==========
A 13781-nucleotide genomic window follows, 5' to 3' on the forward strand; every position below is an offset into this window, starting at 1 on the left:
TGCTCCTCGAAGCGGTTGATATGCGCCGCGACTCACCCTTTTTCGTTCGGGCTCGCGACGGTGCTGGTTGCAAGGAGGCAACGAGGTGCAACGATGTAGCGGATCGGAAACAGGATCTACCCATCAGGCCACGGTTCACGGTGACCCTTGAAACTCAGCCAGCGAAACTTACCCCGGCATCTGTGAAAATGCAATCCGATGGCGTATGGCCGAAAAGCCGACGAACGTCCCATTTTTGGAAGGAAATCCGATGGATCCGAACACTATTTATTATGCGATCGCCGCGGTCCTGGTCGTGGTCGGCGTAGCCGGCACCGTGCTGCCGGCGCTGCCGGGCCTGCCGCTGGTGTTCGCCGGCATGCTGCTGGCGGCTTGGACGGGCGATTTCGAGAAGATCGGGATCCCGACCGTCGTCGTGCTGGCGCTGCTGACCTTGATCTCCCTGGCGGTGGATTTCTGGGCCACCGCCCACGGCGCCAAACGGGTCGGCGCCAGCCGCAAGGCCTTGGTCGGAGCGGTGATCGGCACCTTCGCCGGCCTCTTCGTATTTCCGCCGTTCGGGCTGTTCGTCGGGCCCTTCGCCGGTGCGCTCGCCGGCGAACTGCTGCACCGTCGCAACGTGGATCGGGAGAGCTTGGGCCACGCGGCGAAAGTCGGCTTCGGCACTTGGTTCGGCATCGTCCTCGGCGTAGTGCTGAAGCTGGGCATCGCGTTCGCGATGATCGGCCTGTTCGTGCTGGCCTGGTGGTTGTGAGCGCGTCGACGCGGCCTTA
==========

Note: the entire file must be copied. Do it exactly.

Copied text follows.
A 13781-nucleotide genomic window follows, 5' to 3' on the forward strand; every position below is an offset into this window, starting at 1 on the left:
TGCTCCTCGAAGCGGTTGATATGCGCCGCGACTCACCCTTTTTCGTTCGGGCTCGCGACGGTGCTGGTTGCAAGGAGGCAACGAGGTGCAACGATGTAGCGGATCGGAAACAGGATCTACCCATCAGGCCACGGTTCACGGTGACCCTTGAAACTCAGCCAGCGAAACTTACCCCGGCATCTGTGAAAATGCAATCCGATGGCGTATGGCCGAAAAGCCGACGAACGTCCCATTTTTGGAAGGAAATCCGATGGATCCGAACACTATTTATTATGCGATCGCCGCGGTCCTGGTCGTGGTCGGCGTAGCCGGCACCGTGCTGCCGGCGCTGCCGGGCCTGCCGCTGGTGTTCGCCGGCATGCTGCTGGCGGCTTGGACGGGCGATTTCGAGAAGATCGGGATCCCGACCGTCGTCGTGCTGGCGCTGCTGACCTTGATCTCCCTGGCGGTGGATTTCTGGGCCACCGCCCACGGCGCCAAACGGGTCGGCGCCAGCCGCAAGGCCTTGGTCGGAGCGGTGATCGGCACCTTCGCCGGCCTCTTCGTATTTCCGCCGTTCGGGCTGTTCGTCGGGCCCTTCGCCGGTGCGCTCGCCGGCGAACTGCTGCACCGTCGCAACGTGGATCGGGAGAGCTTGGGCCACGCGGCGAAAGTCGGCTTCGGCACTTGGTTCGGCATCGTCCTCGGCGTAGTGCTGAAGCTGGGCATCGCGTTCGCGATGATCGGCCTGTTCGTGCTGGCCTGGTGGTTGTGAGCGCGTCGACGCGGCCTTA